What brands can learn from politcal campaigns in the USA and New Zealand
Grace Russel, Matt Ellwood
July 14, 2020
The power of data and our social media platforms has meant we have become much better at targeting people with the exact message we want to send at just the right time. Do this enough, and you start to shift the discourse of this targeted group of people both consciously and unconsciously.
In the case of the 2016 USA elections, not only did Trump outspend Clinton on his campaign by $16 million USD, but more importantly, his team was also far more sophisticated when it came to performance marketing.
Trump’s campaign had 5.9 million variations in ads that used lookalike audiences which were able to target the right person with the right message vs Clinton, who had 66 thousand variations which cast a wide net of appeal and hoped for the best outcome.
The use of performance marketing makes us unsure whether our leaders are elected because they had better policies, or whether they are elected because they had a better performance marketing team. But it begs the question, is politics just marketing? But instead of a product, they are selling a vision of a better country. And surely the more convincing vision should be voted for.
In looking at what ads the New Zealand Labour and National Parties are running for the election less than 100 days away, it appears that there are two very different stories. While Labour has had close to 900 ad variations running this year, National has had 20. To add to that for each ad, Labour has multiple variations. They will vary their spend based on the target audience.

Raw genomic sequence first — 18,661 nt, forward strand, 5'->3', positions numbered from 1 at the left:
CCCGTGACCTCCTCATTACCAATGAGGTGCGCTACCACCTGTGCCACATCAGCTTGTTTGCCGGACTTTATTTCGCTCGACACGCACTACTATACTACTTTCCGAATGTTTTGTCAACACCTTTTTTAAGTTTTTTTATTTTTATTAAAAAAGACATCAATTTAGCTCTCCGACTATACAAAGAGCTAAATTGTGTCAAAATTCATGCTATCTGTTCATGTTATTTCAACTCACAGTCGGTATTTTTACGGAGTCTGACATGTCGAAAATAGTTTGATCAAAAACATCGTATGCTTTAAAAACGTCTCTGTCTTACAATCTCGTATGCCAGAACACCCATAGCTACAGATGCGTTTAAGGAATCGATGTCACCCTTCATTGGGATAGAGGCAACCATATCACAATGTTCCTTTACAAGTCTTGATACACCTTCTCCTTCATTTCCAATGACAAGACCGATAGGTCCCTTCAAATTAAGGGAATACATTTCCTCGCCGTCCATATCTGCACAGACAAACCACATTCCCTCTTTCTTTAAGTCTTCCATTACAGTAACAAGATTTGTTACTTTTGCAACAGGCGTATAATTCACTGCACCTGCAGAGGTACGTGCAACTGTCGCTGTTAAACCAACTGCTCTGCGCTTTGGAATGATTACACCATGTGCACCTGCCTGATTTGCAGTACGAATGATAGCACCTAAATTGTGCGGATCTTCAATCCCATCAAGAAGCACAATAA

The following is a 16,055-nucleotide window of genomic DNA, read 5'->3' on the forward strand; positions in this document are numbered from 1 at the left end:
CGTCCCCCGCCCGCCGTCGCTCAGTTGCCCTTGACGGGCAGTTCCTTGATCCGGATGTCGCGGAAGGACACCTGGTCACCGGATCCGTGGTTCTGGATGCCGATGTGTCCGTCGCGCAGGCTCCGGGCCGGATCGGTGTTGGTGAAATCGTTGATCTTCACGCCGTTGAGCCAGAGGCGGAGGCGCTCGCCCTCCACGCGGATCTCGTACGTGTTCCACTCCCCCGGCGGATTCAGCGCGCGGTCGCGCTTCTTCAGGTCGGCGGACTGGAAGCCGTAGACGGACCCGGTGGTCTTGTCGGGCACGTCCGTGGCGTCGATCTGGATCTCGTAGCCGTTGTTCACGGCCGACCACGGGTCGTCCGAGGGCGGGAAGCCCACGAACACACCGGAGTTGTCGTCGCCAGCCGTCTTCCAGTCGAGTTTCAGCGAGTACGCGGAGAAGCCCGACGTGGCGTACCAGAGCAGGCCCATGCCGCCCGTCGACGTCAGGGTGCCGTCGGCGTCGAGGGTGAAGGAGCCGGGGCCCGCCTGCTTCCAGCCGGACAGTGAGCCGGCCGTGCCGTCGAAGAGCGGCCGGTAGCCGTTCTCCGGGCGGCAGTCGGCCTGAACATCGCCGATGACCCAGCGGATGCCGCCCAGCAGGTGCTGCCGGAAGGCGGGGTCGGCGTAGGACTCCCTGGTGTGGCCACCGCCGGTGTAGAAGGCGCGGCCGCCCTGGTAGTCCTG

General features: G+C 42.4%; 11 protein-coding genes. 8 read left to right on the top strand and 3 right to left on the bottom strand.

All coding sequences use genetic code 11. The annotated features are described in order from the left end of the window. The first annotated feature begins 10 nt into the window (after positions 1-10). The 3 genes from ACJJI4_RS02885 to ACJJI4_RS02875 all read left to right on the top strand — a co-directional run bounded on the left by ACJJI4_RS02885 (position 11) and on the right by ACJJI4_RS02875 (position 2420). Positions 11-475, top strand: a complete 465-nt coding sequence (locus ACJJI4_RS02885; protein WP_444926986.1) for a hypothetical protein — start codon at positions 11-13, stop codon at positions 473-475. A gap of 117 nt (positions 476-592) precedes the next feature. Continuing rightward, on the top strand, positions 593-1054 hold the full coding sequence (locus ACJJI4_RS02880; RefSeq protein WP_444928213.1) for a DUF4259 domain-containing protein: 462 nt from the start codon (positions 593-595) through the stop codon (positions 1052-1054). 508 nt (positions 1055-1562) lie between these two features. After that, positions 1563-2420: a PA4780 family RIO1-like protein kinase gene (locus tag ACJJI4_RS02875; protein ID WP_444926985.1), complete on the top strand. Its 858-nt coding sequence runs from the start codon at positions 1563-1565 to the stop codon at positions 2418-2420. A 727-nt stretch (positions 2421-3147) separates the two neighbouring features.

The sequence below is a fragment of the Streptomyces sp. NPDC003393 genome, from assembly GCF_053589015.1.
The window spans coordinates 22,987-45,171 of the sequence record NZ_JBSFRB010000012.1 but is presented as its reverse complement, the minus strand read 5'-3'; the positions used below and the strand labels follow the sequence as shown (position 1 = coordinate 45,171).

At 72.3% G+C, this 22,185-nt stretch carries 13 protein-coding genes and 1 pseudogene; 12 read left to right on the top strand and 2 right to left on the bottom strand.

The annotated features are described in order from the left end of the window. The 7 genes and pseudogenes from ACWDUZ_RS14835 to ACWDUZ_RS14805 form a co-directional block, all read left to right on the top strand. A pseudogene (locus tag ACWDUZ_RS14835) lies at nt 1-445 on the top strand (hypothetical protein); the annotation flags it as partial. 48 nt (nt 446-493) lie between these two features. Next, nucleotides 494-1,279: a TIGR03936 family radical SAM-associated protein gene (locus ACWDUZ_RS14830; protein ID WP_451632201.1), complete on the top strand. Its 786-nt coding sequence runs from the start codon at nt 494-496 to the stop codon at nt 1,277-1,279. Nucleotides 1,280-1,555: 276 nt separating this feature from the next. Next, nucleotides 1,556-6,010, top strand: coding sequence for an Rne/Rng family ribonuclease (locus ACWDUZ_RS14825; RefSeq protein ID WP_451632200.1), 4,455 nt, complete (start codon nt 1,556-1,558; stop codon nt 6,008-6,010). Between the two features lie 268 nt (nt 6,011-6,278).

What is interesting for both parties is that they are not consistently in-market. Labour looks to be doing short but big bursts and National will do slightly longer and small bursts in-market. As of 1 July, both parties have not been live with ads for over two weeks.
Looking at minor and supporting parties, The Green Party has had over 100 ads since October with little variations. They are also following National and Labour in not having any ads live for the last 2 weeks.
Act is the only party that has ads live and currently delivering. They have around 290 ad variants of 8 different creative messages targeting different audiences. The interesting thing is that it appears that they are not customising the message for each audience, which may be a lost opportunity.
New Zealand First? Someone needs to remind them of their Facebook Ad Manager login.
If we were to compare these campaigns to the US 2016 elections from a performance marketing perspective, Labour is running a Trump style campaign while National is running a Hillary campaign. Labour seem to have more ads, more audience insights and better targeting. Labour have set themselves up to have better conversations with voters via social media than any other party, and if we are to believe the effectiveness that these platforms boast, this could have a huge influence in the September 19th election.
So what can we take from this? One amazing advert is not going to change perceptions of customers or potential customers. You need to use what you know about people to deliver the right message at the right time to the right person at the right stage of the journey. Political parties need to inspire brands to think about how they run campaigns and use data to inform their creative. Companies who sell products have the advantage of being able to track conversions in real time. Political parties have to wait until the election to find out if they bets paid off. So really, what are brands waiting for?